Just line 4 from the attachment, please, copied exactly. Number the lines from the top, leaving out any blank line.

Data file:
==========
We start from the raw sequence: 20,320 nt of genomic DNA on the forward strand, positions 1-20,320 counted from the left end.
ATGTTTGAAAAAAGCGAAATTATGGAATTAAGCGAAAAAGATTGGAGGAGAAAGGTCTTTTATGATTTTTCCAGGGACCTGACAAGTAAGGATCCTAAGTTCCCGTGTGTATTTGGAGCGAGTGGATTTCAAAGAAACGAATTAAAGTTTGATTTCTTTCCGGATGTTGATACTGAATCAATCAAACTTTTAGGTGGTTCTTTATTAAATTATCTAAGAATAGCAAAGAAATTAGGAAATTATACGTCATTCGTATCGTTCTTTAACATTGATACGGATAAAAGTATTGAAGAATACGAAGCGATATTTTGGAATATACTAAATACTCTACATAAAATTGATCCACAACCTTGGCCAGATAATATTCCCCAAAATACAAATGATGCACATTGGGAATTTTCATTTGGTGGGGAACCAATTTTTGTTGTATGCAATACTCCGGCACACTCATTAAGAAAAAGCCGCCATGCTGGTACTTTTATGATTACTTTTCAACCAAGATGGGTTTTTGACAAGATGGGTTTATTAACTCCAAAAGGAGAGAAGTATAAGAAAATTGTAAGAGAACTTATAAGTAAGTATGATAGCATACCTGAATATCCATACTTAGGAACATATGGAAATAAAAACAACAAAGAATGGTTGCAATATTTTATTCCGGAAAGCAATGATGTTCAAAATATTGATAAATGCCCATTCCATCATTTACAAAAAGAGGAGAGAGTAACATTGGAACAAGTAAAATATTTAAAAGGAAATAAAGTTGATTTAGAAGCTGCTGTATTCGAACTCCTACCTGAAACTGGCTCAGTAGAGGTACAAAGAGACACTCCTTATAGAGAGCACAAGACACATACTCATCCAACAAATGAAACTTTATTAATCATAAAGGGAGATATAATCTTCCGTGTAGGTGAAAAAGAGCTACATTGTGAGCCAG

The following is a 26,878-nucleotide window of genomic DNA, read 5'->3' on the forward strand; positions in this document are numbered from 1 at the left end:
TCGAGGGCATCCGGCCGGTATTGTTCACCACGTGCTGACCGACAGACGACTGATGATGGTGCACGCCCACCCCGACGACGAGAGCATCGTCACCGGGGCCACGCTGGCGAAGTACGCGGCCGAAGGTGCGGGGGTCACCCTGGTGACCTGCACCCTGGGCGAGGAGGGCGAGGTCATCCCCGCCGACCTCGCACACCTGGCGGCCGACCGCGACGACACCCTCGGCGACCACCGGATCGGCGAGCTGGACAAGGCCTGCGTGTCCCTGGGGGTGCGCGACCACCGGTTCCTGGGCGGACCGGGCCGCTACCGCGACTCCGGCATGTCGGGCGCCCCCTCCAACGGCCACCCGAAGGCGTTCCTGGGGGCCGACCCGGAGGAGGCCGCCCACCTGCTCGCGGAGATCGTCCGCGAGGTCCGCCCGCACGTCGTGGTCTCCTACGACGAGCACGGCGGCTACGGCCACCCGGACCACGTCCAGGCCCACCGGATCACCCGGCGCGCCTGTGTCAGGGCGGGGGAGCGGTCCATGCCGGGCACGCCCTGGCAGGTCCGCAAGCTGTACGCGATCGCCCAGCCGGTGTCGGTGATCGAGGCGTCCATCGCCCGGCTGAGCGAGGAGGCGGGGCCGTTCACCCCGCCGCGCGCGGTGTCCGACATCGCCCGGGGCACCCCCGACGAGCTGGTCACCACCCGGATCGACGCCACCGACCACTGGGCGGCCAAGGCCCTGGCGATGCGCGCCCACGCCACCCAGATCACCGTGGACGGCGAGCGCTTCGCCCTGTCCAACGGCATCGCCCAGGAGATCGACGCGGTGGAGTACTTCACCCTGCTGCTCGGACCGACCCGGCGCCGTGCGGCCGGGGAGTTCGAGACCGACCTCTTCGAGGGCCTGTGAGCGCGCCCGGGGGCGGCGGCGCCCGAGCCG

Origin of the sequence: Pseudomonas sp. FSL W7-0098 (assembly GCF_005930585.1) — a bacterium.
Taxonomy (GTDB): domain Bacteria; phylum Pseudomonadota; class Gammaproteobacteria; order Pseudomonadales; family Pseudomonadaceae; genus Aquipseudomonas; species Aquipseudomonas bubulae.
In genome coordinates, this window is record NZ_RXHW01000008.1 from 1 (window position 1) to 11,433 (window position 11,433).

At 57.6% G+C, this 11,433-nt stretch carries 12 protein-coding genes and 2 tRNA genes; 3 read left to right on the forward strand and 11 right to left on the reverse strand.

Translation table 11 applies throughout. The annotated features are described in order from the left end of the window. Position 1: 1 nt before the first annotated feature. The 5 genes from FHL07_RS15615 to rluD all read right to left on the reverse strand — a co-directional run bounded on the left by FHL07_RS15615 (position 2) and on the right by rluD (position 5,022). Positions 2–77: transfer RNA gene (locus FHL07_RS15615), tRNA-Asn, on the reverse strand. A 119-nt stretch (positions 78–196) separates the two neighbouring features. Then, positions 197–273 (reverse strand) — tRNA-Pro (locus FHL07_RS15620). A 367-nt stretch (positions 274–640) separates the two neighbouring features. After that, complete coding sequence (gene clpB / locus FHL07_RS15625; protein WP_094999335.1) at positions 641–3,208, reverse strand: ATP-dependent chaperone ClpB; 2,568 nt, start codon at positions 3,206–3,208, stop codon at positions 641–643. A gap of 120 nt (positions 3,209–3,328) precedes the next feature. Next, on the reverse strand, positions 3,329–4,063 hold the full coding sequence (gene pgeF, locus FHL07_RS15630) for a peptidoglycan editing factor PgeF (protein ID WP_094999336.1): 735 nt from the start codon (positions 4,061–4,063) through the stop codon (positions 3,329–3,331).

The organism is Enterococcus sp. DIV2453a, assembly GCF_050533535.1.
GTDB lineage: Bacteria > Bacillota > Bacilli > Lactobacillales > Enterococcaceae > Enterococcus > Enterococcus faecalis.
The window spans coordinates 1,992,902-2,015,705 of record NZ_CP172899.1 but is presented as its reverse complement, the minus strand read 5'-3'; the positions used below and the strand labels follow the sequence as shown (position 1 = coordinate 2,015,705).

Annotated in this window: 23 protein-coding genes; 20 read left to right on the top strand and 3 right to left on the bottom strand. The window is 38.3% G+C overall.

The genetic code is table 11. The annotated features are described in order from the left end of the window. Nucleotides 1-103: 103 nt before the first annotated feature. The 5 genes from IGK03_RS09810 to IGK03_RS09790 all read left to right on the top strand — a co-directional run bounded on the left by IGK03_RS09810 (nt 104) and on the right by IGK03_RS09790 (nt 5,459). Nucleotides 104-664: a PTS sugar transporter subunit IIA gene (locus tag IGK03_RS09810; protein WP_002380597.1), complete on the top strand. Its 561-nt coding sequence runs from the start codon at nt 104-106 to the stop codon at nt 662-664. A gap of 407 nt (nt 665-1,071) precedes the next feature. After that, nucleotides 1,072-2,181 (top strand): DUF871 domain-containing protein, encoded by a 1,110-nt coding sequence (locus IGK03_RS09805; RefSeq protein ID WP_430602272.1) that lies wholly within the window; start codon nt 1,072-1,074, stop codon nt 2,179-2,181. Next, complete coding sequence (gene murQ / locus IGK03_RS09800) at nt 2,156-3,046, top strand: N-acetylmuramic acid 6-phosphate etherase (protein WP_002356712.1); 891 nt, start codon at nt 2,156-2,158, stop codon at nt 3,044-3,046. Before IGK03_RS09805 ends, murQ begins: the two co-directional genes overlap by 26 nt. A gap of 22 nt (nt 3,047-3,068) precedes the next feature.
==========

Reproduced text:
TCGAGGGCATCCGGCCGGTATTGTTCACCACGTGCTGACCGACAGACGACTGATGATGGTGCACGCCCACCCCGACGACGAGAGCATCGTCACCGGGGCCACGCTGGCGAAGTACGCGGCCGAAGGTGCGGGGGTCACCCTGGTGACCTGCACCCTGGGCGAGGAGGGCGAGGTCATCCCCGCCGACCTCGCACACCTGGCGGCCGACCGCGACGACACCCTCGGCGACCACCGGATCGGCGAGCTGGACAAGGCCTGCGTGTCCCTGGGGGTGCGCGACCACCGGTTCCTGGGCGGACCGGGCCGCTACCGCGACTCCGGCATGTCGGGCGCCCCCTCCAACGGCCACCCGAAGGCGTTCCTGGGGGCCGACCCGGAGGAGGCCGCCCACCTGCTCGCGGAGATCGTCCGCGAGGTCCGCCCGCACGTCGTGGTCTCCTACGACGAGCACGGCGGCTACGGCCACCCGGACCACGTCCAGGCCCACCGGATCACCCGGCGCGCCTGTGTCAGGGCGGGGGAGCGGTCCATGCCGGGCACGCCCTGGCAGGTCCGCAAGCTGTACGCGATCGCCCAGCCGGTGTCGGTGATCGAGGCGTCCATCGCCCGGCTGAGCGAGGAGGCGGGGCCGTTCACCCCGCCGCGCGCGGTGTCCGACATCGCCCGGGGCACCCCCGACGAGCTGGTCACCACCCGGATCGACGCCACCGACCACTGGGCGGCCAAGGCCCTGGCGATGCGCGCCCACGCCACCCAGATCACCGTGGACGGCGAGCGCTTCGCCCTGTCCAACGGCATCGCCCAGGAGATCGACGCGGTGGAGTACTTCACCCTGCTGCTCGGACCGACCCGGCGCCGTGCGGCCGGGGAGTTCGAGACCGACCTCTTCGAGGGCCTGTGAGCGCGCCCGGGGGCGGCGGCGCCCGAGCCG